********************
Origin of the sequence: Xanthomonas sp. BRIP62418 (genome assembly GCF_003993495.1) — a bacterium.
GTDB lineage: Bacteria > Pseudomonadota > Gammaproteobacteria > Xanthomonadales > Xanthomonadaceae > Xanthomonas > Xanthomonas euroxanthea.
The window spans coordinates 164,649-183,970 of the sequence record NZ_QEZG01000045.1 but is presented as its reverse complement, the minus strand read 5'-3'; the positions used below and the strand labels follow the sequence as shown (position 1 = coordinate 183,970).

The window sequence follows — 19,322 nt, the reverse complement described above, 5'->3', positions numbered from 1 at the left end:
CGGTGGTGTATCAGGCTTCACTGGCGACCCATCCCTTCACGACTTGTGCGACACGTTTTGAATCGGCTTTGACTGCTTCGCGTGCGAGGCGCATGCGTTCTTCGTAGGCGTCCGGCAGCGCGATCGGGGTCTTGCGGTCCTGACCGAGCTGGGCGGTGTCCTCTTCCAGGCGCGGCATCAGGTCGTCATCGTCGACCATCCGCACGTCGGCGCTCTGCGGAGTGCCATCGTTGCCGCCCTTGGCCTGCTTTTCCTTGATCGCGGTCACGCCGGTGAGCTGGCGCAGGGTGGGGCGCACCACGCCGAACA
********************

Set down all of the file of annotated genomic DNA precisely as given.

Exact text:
Origin of the sequence: Xanthomonas sp. BRIP62418 (genome assembly GCF_003993495.1) — a bacterium.
GTDB lineage: Bacteria > Pseudomonadota > Gammaproteobacteria > Xanthomonadales > Xanthomonadaceae > Xanthomonas > Xanthomonas euroxanthea.
The window spans coordinates 164,649-183,970 of the sequence record NZ_QEZG01000045.1 but is presented as its reverse complement, the minus strand read 5'-3'; the positions used below and the strand labels follow the sequence as shown (position 1 = coordinate 183,970).

The window sequence follows — 19,322 nt, the reverse complement described above, 5'->3', positions numbered from 1 at the left end:
CGGTGGTGTATCAGGCTTCACTGGCGACCCATCCCTTCACGACTTGTGCGACACGTTTTGAATCGGCTTTGACTGCTTCGCGTGCGAGGCGCATGCGTTCTTCGTAGGCGTCCGGCAGCGCGATCGGGGTCTTGCGGTCCTGACCGAGCTGGGCGGTGTCCTCTTCCAGGCGCGGCATCAGGTCGTCATCGTCGACCATCCGCACGTCGGCGCTCTGCGGAGTGCCATCGTTGCCGCCCTTGGCCTGCTTTTCCTTGATCGCGGTCACGCCGGTGAGCTGGCGCAGGGTGGGGCGCACCACGCCGAACA